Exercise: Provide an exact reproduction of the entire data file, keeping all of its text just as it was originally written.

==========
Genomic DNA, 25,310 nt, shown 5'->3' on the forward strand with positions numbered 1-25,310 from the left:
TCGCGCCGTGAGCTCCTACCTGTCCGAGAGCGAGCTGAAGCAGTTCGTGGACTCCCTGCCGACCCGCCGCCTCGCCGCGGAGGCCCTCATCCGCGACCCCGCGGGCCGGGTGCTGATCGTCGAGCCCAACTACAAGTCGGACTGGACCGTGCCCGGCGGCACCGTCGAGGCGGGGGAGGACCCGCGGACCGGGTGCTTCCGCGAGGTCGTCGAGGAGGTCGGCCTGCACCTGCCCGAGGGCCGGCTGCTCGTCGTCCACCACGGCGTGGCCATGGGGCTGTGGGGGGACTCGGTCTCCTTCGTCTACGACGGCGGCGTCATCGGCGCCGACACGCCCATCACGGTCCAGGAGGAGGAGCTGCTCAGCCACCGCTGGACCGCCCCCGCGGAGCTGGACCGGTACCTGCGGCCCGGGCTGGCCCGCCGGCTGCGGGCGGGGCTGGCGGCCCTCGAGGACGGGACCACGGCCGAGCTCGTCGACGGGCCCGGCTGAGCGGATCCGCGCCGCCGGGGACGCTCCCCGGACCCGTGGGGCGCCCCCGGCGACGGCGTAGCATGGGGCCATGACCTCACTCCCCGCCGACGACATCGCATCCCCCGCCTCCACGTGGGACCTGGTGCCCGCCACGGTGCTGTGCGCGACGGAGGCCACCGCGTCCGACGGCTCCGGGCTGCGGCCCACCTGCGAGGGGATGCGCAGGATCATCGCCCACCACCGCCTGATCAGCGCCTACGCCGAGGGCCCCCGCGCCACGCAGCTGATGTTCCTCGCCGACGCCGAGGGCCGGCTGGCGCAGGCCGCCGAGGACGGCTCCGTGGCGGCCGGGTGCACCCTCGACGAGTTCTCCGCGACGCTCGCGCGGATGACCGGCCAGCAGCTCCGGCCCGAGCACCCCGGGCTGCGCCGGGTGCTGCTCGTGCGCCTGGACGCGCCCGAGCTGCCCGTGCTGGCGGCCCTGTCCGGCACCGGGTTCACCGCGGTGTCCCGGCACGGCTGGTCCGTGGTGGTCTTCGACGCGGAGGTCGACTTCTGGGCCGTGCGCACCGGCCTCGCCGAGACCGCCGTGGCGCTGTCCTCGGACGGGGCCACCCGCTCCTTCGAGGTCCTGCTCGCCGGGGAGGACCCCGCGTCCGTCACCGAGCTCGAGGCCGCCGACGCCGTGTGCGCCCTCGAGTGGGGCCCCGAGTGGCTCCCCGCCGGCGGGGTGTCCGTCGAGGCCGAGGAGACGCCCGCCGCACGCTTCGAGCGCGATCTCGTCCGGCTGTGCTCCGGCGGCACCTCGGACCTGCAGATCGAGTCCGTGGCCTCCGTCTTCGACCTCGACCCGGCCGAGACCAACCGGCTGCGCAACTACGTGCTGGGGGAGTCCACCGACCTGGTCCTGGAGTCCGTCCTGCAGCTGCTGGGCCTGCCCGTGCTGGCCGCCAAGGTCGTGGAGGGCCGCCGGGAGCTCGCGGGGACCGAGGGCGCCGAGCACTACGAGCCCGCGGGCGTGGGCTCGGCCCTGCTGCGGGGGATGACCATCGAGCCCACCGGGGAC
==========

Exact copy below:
Genomic DNA, 25,310 nt, shown 5'->3' on the forward strand with positions numbered 1-25,310 from the left:
TCGCGCCGTGAGCTCCTACCTGTCCGAGAGCGAGCTGAAGCAGTTCGTGGACTCCCTGCCGACCCGCCGCCTCGCCGCGGAGGCCCTCATCCGCGACCCCGCGGGCCGGGTGCTGATCGTCGAGCCCAACTACAAGTCGGACTGGACCGTGCCCGGCGGCACCGTCGAGGCGGGGGAGGACCCGCGGACCGGGTGCTTCCGCGAGGTCGTCGAGGAGGTCGGCCTGCACCTGCCCGAGGGCCGGCTGCTCGTCGTCCACCACGGCGTGGCCATGGGGCTGTGGGGGGACTCGGTCTCCTTCGTCTACGACGGCGGCGTCATCGGCGCCGACACGCCCATCACGGTCCAGGAGGAGGAGCTGCTCAGCCACCGCTGGACCGCCCCCGCGGAGCTGGACCGGTACCTGCGGCCCGGGCTGGCCCGCCGGCTGCGGGCGGGGCTGGCGGCCCTCGAGGACGGGACCACGGCCGAGCTCGTCGACGGGCCCGGCTGAGCGGATCCGCGCCGCCGGGGACGCTCCCCGGACCCGTGGGGCGCCCCCGGCGACGGCGTAGCATGGGGCCATGACCTCACTCCCCGCCGACGACATCGCATCCCCCGCCTCCACGTGGGACCTGGTGCCCGCCACGGTGCTGTGCGCGACGGAGGCCACCGCGTCCGACGGCTCCGGGCTGCGGCCCACCTGCGAGGGGATGCGCAGGATCATCGCCCACCACCGCCTGATCAGCGCCTACGCCGAGGGCCCCCGCGCCACGCAGCTGATGTTCCTCGCCGACGCCGAGGGCCGGCTGGCGCAGGCCGCCGAGGACGGCTCCGTGGCGGCCGGGTGCACCCTCGACGAGTTCTCCGCGACGCTCGCGCGGATGACCGGCCAGCAGCTCCGGCCCGAGCACCCCGGGCTGCGCCGGGTGCTGCTCGTGCGCCTGGACGCGCCCGAGCTGCCCGTGCTGGCGGCCCTGTCCGGCACCGGGTTCACCGCGGTGTCCCGGCACGGCTGGTCCGTGGTGGTCTTCGACGCGGAGGTCGACTTCTGGGCCGTGCGCACCGGCCTCGCCGAGACCGCCGTGGCGCTGTCCTCGGACGGGGCCACCCGCTCCTTCGAGGTCCTGCTCGCCGGGGAGGACCCCGCGTCCGTCACCGAGCTCGAGGCCGCCGACGCCGTGTGCGCCCTCGAGTGGGGCCCCGAGTGGCTCCCCGCCGGCGGGGTGTCCGTCGAGGCCGAGGAGACGCCCGCCGCACGCTTCGAGCGCGATCTCGTCCGGCTGTGCTCCGGCGGCACCTCGGACCTGCAGATCGAGTCCGTGGCCTCCGTCTTCGACCTCGACCCGGCCGAGACCAACCGGCTGCGCAACTACGTGCTGGGGGAGTCCACCGACCTGGTCCTGGAGTCCGTCCTGCAGCTGCTGGGCCTGCCCGTGCTGGCCGCCAAGGTCGTGGAGGGCCGCCGGGAGCTCGCGGGGACCGAGGGCGCCGAGCACTACGAGCCCGCGGGCGTGGGCTCGGCCCTGCTGCGGGGGATGACCATCGAGCCCACCGGGGAC